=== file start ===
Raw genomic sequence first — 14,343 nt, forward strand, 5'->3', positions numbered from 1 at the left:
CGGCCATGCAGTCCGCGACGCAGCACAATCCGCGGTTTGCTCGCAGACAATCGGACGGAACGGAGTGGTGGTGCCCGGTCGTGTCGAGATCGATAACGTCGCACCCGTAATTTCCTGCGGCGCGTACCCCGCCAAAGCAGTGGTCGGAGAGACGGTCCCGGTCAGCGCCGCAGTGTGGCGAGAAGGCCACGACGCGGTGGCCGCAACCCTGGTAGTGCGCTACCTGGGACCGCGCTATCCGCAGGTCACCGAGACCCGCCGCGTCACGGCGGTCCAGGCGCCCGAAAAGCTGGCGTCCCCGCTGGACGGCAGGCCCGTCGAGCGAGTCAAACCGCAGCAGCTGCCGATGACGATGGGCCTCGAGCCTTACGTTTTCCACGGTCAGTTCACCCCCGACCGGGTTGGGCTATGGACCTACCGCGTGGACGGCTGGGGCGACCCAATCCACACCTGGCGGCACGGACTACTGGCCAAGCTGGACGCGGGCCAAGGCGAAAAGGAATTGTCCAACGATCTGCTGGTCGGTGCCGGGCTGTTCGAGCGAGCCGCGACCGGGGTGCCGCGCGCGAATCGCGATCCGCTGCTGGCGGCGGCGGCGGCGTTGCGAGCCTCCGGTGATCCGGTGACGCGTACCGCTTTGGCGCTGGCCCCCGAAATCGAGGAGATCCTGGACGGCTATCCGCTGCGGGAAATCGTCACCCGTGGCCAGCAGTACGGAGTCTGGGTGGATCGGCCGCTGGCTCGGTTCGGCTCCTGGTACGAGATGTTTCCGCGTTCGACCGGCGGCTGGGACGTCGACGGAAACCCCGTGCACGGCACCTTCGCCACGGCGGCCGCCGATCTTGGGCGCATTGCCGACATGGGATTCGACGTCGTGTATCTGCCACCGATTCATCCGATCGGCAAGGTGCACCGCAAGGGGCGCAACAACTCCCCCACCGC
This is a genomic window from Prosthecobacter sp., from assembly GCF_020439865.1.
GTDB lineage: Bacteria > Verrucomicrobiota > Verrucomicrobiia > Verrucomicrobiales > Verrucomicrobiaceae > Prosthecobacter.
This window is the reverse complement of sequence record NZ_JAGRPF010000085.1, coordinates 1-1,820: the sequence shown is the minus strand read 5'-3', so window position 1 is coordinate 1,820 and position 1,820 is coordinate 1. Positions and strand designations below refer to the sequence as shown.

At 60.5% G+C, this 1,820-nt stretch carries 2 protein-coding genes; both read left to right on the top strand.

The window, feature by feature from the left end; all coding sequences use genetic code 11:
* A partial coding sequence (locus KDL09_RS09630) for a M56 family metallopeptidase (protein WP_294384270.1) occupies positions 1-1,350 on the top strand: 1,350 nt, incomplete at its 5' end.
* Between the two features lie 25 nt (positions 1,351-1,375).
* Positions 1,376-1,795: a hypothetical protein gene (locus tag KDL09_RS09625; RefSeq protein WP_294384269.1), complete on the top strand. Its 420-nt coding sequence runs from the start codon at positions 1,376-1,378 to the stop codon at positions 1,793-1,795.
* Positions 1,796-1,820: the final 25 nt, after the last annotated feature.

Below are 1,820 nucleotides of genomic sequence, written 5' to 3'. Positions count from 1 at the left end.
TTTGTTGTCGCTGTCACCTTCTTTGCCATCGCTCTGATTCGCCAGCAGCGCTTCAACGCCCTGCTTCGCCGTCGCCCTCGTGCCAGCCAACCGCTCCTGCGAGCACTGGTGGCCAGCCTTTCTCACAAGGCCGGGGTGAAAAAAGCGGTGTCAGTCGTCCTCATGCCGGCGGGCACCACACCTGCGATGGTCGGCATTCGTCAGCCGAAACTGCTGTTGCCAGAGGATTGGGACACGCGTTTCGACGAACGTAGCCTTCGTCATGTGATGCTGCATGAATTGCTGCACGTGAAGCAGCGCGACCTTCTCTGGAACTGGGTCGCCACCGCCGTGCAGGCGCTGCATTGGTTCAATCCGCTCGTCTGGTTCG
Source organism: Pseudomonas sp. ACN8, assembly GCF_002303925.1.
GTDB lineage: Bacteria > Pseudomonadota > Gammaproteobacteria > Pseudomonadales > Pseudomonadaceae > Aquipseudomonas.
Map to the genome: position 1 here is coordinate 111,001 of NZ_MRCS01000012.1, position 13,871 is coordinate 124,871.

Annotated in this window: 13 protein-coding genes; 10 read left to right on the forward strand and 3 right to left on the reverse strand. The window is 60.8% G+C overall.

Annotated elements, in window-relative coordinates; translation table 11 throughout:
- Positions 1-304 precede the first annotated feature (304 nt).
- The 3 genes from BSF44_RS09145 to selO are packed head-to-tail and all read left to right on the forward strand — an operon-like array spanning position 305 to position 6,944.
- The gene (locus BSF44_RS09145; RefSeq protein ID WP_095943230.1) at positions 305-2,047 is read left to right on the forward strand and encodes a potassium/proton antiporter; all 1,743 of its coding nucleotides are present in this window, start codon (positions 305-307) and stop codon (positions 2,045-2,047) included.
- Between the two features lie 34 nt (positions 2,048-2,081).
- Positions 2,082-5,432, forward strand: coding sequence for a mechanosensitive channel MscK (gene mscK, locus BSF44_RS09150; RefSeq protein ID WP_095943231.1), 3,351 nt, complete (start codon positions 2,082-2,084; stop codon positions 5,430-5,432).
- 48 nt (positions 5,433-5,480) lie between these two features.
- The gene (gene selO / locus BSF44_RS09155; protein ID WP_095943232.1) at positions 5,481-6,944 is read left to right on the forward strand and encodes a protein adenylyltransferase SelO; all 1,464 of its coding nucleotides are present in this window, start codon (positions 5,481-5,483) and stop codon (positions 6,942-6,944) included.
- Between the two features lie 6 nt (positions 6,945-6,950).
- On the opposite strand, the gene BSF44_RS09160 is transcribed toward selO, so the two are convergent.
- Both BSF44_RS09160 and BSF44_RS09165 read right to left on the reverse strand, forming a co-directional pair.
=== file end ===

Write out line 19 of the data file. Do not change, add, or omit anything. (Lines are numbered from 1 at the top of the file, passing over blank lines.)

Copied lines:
- Positions 1-304 precede the first annotated feature (304 nt).